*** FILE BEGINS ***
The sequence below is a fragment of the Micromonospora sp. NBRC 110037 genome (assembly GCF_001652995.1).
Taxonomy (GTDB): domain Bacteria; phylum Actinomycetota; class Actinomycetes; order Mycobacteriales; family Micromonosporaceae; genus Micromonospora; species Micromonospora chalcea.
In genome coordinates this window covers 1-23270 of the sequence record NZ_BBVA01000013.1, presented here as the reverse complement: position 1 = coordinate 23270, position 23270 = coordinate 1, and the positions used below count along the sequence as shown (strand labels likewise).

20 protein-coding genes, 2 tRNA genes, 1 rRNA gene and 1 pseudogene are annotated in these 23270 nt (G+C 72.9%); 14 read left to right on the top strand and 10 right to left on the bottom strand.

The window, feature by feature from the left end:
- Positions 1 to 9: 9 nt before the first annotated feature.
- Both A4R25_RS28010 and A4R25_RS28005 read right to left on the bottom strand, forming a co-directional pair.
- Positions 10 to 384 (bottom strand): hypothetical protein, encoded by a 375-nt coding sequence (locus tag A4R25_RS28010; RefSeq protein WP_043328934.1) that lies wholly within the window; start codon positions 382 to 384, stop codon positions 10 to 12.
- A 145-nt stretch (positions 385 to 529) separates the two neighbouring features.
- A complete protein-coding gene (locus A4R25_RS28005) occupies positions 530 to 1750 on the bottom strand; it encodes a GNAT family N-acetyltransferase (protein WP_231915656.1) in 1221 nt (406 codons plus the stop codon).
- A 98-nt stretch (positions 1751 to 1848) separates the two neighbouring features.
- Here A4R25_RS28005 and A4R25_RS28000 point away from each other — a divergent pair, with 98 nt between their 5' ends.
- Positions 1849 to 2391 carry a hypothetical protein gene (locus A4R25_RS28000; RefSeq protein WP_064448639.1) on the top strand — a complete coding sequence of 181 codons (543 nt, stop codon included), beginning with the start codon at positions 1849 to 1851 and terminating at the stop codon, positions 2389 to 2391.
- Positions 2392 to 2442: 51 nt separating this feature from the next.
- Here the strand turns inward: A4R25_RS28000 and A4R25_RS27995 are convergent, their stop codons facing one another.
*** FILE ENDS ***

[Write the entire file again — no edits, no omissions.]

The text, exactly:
The sequence below is a fragment of the Micromonospora sp. NBRC 110037 genome (assembly GCF_001652995.1).
Taxonomy (GTDB): domain Bacteria; phylum Actinomycetota; class Actinomycetes; order Mycobacteriales; family Micromonosporaceae; genus Micromonospora; species Micromonospora chalcea.
In genome coordinates this window covers 1-23270 of the sequence record NZ_BBVA01000013.1, presented here as the reverse complement: position 1 = coordinate 23270, position 23270 = coordinate 1, and the positions used below count along the sequence as shown (strand labels likewise).

20 protein-coding genes, 2 tRNA genes, 1 rRNA gene and 1 pseudogene are annotated in these 23270 nt (G+C 72.9%); 14 read left to right on the top strand and 10 right to left on the bottom strand.

The window, feature by feature from the left end:
- Positions 1 to 9: 9 nt before the first annotated feature.
- Both A4R25_RS28010 and A4R25_RS28005 read right to left on the bottom strand, forming a co-directional pair.
- Positions 10 to 384 (bottom strand): hypothetical protein, encoded by a 375-nt coding sequence (locus tag A4R25_RS28010; RefSeq protein WP_043328934.1) that lies wholly within the window; start codon positions 382 to 384, stop codon positions 10 to 12.
- A 145-nt stretch (positions 385 to 529) separates the two neighbouring features.
- A complete protein-coding gene (locus A4R25_RS28005) occupies positions 530 to 1750 on the bottom strand; it encodes a GNAT family N-acetyltransferase (protein WP_231915656.1) in 1221 nt (406 codons plus the stop codon).
- A 98-nt stretch (positions 1751 to 1848) separates the two neighbouring features.
- Here A4R25_RS28005 and A4R25_RS28000 point away from each other — a divergent pair, with 98 nt between their 5' ends.
- Positions 1849 to 2391 carry a hypothetical protein gene (locus A4R25_RS28000; RefSeq protein WP_064448639.1) on the top strand — a complete coding sequence of 181 codons (543 nt, stop codon included), beginning with the start codon at positions 1849 to 1851 and terminating at the stop codon, positions 2389 to 2391.
- Positions 2392 to 2442: 51 nt separating this feature from the next.
- Here the strand turns inward: A4R25_RS28000 and A4R25_RS27995 are convergent, their stop codons facing one another.